–Sajan K. George, GCIC

Anto Akkara, who has written a book about the Kandhamal events, “Who killed Laxmanananda?”, wrote in it that Chief Justice Thakur, on appointment as the 43rd Chief Justice of India in December 2015, had declared: “People of [India] need not live in fear until the time the judiciary is independent. When the Constitution guarantees Rule of Law to those who are not our citizens, there is no question that citizens of India, no matter of what religion or faith, should feel unprotected.”

His appointment, said Akkara, had been “like a beacon of hope for those living in fear” because Thakur also assured: “We [the Supreme Court] have no reluctance to protect the beliefs of our fellow citizens. As long as Rule of Law prevails, no-one has to be afraid.”

Akkara also started a petition to outline the major discrepancies and apparent injustices in the case against seven Christians who were eventually convicted of the Swami’s murder in 2013, and each sentenced to life imprisonment.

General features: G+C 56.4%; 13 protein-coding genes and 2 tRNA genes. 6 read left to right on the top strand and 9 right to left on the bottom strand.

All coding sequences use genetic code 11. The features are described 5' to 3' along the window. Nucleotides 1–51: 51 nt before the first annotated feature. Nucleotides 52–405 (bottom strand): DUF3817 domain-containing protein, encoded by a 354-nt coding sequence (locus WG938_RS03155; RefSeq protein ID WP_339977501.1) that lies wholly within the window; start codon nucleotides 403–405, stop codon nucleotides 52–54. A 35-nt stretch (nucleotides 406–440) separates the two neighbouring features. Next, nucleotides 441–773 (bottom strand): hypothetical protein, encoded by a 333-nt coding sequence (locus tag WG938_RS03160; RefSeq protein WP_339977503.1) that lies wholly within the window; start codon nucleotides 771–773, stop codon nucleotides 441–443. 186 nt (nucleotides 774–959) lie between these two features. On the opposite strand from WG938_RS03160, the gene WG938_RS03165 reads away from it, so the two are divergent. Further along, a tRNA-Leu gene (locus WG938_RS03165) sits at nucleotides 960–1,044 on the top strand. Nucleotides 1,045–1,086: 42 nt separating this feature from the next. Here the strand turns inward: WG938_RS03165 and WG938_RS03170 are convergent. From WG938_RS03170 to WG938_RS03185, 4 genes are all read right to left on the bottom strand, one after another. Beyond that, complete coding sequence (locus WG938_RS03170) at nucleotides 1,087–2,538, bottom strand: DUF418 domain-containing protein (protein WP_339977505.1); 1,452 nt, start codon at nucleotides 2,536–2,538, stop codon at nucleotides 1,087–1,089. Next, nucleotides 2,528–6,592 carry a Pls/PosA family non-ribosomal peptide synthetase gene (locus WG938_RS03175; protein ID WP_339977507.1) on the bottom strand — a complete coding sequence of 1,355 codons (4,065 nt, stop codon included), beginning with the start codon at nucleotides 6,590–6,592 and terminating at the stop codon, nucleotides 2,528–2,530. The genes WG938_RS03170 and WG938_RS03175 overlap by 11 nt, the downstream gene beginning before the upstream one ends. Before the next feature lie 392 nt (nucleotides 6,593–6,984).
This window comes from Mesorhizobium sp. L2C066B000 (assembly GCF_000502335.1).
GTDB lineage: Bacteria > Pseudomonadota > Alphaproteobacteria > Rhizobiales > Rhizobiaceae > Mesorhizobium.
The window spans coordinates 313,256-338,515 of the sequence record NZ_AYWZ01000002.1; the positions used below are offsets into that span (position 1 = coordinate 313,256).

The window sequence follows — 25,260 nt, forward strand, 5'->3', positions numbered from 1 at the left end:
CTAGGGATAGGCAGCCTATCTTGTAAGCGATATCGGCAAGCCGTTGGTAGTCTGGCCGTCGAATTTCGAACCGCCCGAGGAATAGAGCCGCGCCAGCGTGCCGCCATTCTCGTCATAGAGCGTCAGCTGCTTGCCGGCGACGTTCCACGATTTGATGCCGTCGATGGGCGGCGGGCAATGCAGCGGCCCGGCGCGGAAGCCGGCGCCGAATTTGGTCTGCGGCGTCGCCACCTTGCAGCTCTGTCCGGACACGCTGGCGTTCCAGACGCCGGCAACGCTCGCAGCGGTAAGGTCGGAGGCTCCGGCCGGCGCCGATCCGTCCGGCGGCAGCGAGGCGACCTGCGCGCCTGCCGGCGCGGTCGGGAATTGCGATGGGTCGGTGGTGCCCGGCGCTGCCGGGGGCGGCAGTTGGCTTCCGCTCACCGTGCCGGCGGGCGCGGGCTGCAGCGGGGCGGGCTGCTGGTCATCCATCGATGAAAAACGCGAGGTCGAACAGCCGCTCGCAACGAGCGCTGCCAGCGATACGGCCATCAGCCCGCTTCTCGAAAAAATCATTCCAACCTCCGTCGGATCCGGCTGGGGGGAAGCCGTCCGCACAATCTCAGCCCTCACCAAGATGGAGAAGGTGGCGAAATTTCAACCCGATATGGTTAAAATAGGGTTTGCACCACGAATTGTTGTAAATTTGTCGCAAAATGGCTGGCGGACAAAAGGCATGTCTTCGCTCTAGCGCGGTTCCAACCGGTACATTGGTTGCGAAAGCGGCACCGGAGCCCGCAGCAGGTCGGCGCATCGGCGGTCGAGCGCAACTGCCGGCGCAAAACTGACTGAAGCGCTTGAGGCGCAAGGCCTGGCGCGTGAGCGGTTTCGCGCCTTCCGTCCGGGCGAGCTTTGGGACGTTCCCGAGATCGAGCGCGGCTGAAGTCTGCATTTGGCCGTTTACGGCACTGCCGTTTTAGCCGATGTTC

At least one other tragedy could be said to have emerged from this failure of compensation to adequately re-build the Christian community.

Father Ajaya Kumar Singh, director of the Odisha Forum for Social Action, told Asia News in April 2016: “After the violence of 2008, young people migrated to other states in search of work.”

One such oldest son, Rahul Nayak, 25, was talking to his parents back in Kandhamal on his mobile phone a year ago because he had left for work in Thrissur (in the southern state of Kerala thousands of miles away). Both his parents, who had climbed to the top of a hill because it was the only place to get phone signal, were shot and killed by India’s largest federal paramilitary force, the Central Reserve Police Force, who were patrolling for Maoist rebels. Almost one year on, human rights activists say “no official has visited the village nor has any meaningful investigation taken place”. They say public protests forced the government to give some compensation to the orphans (including two teenage sons), but that there has been no investigation of the police involved.